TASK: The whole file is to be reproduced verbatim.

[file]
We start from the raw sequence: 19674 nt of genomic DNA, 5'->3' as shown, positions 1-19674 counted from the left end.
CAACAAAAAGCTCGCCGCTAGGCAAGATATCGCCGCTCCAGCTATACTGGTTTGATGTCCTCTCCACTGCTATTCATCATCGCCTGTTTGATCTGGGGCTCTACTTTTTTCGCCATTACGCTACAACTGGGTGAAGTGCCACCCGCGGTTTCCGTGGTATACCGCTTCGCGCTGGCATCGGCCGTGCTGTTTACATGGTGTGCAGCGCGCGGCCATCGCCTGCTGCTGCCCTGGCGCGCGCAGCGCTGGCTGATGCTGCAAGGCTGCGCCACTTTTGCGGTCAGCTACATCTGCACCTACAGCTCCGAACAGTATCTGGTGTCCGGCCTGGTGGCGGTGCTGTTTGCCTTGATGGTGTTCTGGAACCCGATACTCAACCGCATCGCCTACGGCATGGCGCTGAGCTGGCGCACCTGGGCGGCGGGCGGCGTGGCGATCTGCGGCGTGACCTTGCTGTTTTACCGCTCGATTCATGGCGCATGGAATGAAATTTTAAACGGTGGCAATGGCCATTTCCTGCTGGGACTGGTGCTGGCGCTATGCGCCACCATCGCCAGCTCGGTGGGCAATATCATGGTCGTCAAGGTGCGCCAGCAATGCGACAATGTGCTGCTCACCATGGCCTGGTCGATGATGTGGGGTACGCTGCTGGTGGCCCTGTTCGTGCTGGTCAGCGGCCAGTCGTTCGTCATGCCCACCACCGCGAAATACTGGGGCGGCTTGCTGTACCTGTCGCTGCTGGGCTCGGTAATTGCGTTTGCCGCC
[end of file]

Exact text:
We start from the raw sequence: 19674 nt of genomic DNA, 5'->3' as shown, positions 1-19674 counted from the left end.
CAACAAAAAGCTCGCCGCTAGGCAAGATATCGCCGCTCCAGCTATACTGGTTTGATGTCCTCTCCACTGCTATTCATCATCGCCTGTTTGATCTGGGGCTCTACTTTTTTCGCCATTACGCTACAACTGGGTGAAGTGCCACCCGCGGTTTCCGTGGTATACCGCTTCGCGCTGGCATCGGCCGTGCTGTTTACATGGTGTGCAGCGCGCGGCCATCGCCTGCTGCTGCCCTGGCGCGCGCAGCGCTGGCTGATGCTGCAAGGCTGCGCCACTTTTGCGGTCAGCTACATCTGCACCTACAGCTCCGAACAGTATCTGGTGTCCGGCCTGGTGGCGGTGCTGTTTGCCTTGATGGTGTTCTGGAACCCGATACTCAACCGCATCGCCTACGGCATGGCGCTGAGCTGGCGCACCTGGGCGGCGGGCGGCGTGGCGATCTGCGGCGTGACCTTGCTGTTTTACCGCTCGATTCATGGCGCATGGAATGAAATTTTAAACGGTGGCAATGGCCATTTCCTGCTGGGACTGGTGCTGGCGCTATGCGCCACCATCGCCAGCTCGGTGGGCAATATCATGGTCGTCAAGGTGCGCCAGCAATGCGACAATGTGCTGCTCACCATGGCCTGGTCGATGATGTGGGGTACGCTGCTGGTGGCCCTGTTCGTGCTGGTCAGCGGCCAGTCGTTCGTCATGCCCACCACCGCGAAATACTGGGGCGGCTTGCTGTACCTGTCGCTGCTGGGCTCGGTAATTGCGTTTGCCGCC